Thirty-six year old Marc Taylor, who works as a process technician in Northumbrian Water′s Wastewater Energy Efficiency Team, is packing his wellies and getting ready to head down to Worthy Farm to meet with other volunteers from across the country.
While others are spinning around to Kylie and dancing along to The Killers, Brotton-born Marc will be taking on the challenge of keeping Glastonbury′s long-drop toilets clean and the handwashing facilities well stocked.
The team of Loo Crew volunteers will be helping to make the festival experience more enjoyable for the 175,000 revellers, from Wednesday, June 26 to Sunday, June 30.
Marc, said: "I have supported WaterAid for around five years and I′m delighted to have been selected to join the Loo Crew team at Glastonbury this year.
"I′ll be working long shifts and helping to raise awareness of the millions of people who are denied access to clean water and decent toilets, and supporting WaterAid′s work to address this injustice. It′s a great opportunity to engage with thousands of people who are attending the festival for a cause that I feel passionately about.
"When I′m not volunteering and cleaning loos - I′m really looking forward to seeing The Killers, Fatboy Slim and Carl Cox. I would love to meet them."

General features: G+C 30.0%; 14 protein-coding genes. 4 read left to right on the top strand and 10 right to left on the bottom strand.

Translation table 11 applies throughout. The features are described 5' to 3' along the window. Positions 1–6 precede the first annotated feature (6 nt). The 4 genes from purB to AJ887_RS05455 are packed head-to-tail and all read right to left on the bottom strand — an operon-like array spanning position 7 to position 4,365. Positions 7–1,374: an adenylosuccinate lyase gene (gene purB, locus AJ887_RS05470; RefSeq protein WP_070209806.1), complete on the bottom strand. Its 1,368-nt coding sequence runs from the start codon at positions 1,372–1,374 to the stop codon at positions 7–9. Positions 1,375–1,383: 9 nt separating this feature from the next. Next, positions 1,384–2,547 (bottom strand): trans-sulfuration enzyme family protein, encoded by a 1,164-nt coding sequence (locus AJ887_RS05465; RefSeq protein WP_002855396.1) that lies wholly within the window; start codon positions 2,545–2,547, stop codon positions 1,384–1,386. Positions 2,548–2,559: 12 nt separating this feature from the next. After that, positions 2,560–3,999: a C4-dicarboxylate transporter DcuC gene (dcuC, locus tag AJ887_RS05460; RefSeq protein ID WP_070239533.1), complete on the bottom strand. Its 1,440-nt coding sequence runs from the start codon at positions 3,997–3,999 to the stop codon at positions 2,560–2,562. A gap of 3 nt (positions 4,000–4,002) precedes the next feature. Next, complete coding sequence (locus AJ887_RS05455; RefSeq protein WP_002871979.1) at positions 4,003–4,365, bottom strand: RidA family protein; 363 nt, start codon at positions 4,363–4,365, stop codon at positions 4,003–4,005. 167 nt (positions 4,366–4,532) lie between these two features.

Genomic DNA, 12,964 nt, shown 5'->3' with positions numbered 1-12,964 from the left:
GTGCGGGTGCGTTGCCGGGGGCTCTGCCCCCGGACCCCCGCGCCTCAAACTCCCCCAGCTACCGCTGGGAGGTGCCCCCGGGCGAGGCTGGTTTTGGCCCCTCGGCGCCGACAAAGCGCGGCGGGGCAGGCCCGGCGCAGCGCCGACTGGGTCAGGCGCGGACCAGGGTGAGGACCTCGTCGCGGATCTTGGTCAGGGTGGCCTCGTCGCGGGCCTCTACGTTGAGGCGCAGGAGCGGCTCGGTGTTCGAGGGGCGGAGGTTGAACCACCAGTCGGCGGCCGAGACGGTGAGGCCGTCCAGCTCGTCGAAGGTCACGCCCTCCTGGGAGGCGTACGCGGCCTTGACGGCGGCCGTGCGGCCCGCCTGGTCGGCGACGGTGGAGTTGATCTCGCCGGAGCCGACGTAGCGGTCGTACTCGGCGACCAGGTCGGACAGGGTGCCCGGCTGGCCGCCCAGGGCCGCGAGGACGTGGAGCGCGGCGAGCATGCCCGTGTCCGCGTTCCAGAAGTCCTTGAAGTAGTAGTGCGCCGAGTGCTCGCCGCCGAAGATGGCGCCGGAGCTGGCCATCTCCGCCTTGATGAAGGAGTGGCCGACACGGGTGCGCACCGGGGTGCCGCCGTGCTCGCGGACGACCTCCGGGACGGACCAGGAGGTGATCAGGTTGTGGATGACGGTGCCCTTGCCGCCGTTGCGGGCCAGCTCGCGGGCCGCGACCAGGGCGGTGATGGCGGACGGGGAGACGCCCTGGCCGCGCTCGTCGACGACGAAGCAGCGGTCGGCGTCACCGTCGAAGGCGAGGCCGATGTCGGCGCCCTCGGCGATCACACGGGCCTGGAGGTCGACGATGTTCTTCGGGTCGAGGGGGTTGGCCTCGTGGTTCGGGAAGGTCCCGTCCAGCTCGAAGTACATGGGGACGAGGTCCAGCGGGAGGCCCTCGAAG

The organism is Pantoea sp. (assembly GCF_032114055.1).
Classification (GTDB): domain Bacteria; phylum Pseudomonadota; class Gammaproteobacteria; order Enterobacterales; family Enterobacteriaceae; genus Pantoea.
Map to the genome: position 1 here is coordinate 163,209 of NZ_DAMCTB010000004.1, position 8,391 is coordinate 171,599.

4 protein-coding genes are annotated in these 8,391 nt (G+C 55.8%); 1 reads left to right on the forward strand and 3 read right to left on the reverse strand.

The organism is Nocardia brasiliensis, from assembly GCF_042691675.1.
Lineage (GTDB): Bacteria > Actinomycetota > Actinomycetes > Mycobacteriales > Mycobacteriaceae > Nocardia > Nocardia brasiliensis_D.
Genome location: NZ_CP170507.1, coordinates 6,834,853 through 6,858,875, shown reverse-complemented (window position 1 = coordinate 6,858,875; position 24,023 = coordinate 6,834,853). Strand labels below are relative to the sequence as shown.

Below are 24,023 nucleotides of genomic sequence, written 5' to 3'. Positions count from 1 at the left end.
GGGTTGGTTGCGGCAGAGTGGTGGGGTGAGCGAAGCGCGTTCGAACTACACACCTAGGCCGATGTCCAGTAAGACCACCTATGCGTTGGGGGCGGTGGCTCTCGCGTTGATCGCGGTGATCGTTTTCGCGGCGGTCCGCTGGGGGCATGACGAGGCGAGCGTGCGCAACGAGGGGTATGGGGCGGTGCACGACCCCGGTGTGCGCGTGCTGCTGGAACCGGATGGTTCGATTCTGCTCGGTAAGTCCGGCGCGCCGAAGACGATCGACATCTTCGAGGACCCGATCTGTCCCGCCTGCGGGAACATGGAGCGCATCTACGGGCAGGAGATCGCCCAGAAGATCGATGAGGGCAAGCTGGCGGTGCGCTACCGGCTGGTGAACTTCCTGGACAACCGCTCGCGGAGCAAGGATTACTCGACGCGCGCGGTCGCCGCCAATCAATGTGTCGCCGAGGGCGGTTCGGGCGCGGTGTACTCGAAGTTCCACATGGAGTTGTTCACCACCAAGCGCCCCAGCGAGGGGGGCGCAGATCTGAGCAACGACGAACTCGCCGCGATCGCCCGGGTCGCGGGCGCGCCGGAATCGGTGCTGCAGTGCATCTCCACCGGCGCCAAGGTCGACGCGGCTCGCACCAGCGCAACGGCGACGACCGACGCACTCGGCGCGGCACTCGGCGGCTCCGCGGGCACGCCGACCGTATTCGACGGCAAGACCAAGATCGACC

Marc will be joined by six of his co-workers, who are doing a range of volunteer roles and being supported through Northumbrian Water′s employee Just an Hour programme. The volunteer programme supports employees to give a minimum of 15 hours every year to support charitable and community causes close to their hearts.
WaterAid has been a charity partner of Glastonbury since 1994, supporting the services and highlighting its work to provide clean water and sanitation to the 844 million people living without clean water and the 2.3 billion with nowhere safe to go to the toilet.
This year, there will be a record number of more than 600 WaterAid volunteers at the renowned festival, providing water, collecting rubbish for recycling, cleaning the toilets and running the She-Pees.
Come rain, shine, or mud, Marc will complete shifts of four to six hours a day - the same amount of time many, mostly women and girls, in the developing world spend collecting water.